Does This Look Like a Man Who Would Name His Boat Princess?

Well, he didn’t.

You can tell a lot about a lobsterman by the name on his or her boat. Linguist Michael Erard looks at the evolving tradition of lobsterboat naming, while photographer David Yellen captures the men and women of Down East Maine and the stories behind their cherished vessels’ names (spoiler: it’s not all about wives and girlfriends anymore).

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Designer’s Daughter, Beals Island: Travis Beal, 51, found a way to subvert the tradition of naming one’s boat after a spouse — kind of, since his father-in-law, Willis Beal, designed his 40-foot fiberglass boat. Why not name it Glenda, after his wife? “Well, my mother came up with it, and we liked it,” he says. “We like to be a little creative.”
In the summer of 1973, a hardworking 19-year-old lobsterman named Brian Cates bought a 26-foot wooden boat built on Campobello Island, a significant step up from the string of outboard motorboats he’d been fishing out of since he was 9. As eager as he was to get his new boat (the first one that he’d owned on his own) back to Cutler, he was also eager to marry his girlfriend, a 20-year-old college student named Wanda Kilton. He’d been bugging her about it since May, along with hinting strongly that he was going to give the new boat her name. Given the traditions of lobsterboat naming, the implication was that she’d be his wife, even though the wedding usually comes first. But Wanda didn’t believe him — she wasn’t ready for that. You’re crazy, she told him.

One day in late summer, a man came into the Machias sub shop where Wanda worked. “I saw you in Cutler today,” he said.

“You couldn’t have,” Wanda replied. “I’ve been here all day.”

“I mean, I saw you in the harbor,” the man said teasingly, and when he repeated it for her, she realized the boat from Campobello was named for her. The following February, she and Brian got married. “I joke around saying that I had to marry him then, so he could save face,” Wanda says.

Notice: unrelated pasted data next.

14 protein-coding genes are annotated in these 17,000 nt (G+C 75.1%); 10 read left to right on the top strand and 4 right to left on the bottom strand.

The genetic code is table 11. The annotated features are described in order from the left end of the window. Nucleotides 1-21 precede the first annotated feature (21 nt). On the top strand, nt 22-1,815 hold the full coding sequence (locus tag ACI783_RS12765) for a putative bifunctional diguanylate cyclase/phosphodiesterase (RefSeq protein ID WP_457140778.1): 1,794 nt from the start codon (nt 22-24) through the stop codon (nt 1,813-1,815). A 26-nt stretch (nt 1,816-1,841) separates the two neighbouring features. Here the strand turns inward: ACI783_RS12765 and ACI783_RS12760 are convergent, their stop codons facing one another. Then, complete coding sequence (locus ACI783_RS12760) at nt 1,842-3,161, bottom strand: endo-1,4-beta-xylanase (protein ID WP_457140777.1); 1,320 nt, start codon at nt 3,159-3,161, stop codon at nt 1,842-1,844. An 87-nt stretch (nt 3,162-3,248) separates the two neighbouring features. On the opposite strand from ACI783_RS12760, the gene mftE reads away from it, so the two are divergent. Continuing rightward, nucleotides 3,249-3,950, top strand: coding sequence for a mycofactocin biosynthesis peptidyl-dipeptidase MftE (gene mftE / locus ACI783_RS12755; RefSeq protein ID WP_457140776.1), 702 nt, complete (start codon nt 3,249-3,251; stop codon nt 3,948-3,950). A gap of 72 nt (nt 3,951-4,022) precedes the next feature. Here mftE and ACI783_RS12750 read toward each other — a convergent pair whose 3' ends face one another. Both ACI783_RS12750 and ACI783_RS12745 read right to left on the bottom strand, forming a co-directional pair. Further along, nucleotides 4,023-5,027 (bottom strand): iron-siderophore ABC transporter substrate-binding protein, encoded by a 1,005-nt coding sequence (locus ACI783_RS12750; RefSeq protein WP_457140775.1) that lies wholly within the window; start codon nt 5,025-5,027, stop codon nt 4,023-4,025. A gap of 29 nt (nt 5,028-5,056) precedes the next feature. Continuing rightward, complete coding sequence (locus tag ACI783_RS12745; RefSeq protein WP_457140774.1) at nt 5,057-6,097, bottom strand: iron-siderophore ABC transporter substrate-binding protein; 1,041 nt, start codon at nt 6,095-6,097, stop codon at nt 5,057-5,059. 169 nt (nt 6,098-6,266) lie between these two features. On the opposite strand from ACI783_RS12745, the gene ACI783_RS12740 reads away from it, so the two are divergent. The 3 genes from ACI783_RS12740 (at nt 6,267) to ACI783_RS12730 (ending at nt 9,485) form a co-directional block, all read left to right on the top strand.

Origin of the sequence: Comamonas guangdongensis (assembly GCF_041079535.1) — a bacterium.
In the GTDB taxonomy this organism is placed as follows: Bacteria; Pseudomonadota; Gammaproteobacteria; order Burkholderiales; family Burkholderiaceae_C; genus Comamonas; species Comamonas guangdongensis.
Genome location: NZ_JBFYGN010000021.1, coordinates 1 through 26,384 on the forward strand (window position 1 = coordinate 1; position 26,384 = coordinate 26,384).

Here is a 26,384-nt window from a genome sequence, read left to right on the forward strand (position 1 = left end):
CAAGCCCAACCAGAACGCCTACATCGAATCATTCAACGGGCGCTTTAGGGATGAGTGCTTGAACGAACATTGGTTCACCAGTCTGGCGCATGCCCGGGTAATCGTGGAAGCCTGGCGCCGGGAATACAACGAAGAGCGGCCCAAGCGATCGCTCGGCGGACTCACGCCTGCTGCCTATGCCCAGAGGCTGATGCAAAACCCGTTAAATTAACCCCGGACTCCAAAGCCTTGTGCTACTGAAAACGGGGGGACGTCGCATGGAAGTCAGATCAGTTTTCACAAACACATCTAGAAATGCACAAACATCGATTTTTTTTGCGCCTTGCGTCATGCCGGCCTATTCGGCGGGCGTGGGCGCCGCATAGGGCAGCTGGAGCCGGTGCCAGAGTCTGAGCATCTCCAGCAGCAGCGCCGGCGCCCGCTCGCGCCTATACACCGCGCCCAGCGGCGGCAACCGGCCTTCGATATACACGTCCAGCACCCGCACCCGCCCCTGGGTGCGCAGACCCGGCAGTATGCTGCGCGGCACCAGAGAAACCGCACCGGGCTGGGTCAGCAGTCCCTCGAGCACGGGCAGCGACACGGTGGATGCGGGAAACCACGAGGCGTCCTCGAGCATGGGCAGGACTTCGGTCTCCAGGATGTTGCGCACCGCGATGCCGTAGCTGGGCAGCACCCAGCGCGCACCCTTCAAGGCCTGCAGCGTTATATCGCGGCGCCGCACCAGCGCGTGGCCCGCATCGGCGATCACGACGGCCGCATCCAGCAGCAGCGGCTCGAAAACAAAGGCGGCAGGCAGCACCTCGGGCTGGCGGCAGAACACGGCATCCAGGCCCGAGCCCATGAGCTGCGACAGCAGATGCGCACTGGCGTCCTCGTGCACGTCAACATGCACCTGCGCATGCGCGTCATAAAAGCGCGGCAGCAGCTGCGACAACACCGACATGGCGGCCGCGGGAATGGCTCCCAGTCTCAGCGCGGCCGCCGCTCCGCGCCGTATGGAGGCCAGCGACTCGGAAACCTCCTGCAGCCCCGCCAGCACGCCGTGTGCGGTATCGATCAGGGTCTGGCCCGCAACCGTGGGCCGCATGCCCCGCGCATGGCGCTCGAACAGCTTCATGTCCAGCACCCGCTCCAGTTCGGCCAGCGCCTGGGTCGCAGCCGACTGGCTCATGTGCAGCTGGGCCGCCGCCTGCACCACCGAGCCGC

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Legacy, Cutler: The name of his current boat is a departure for Brian Cates. The 60-year-old lobsterman has had four previous vessels named for his wife, Wanda, but the 48-foot Legacy honors the Cateses’ five grandkids (whose names also adorn the boat). Wanda isn’t totally forgotten, though: the letters “LWF” on the bow stand for Last Wanda Fisheries.

Looking at how lobsterboats are named, and how those practices might be changing, reveals a wealth of tales about words, place, and family in Maine. I had originally called Brian because the federal lobster license registry listed his boat as “unnamed.” Had he really given his boat that name? (He hadn’t; it was a paperwork glitch.) Instead, I discovered his devotion to naming his boat for his wife, which many people told me is the most common way lobsterboats are named. After the Wanda Mae, Brian had the Wanda Mae II, then other boats, each of which was supposed to be his last, the Last Wanda and the Last Wanda, Too. It’s as if he was marrying Wanda with each boat — or, just as likely, flattering her a bit so that she’d not complain about the expenses involved. Boats aren’t cheap, and getting one involves an elaborate household dance. Famed Down East boatbuilder Calvin Beal says it most plainly:

I can have all the boats I want, as long as they’re named after her,” adding that his wife’s name, Jeannine Marie, does look good on a hull.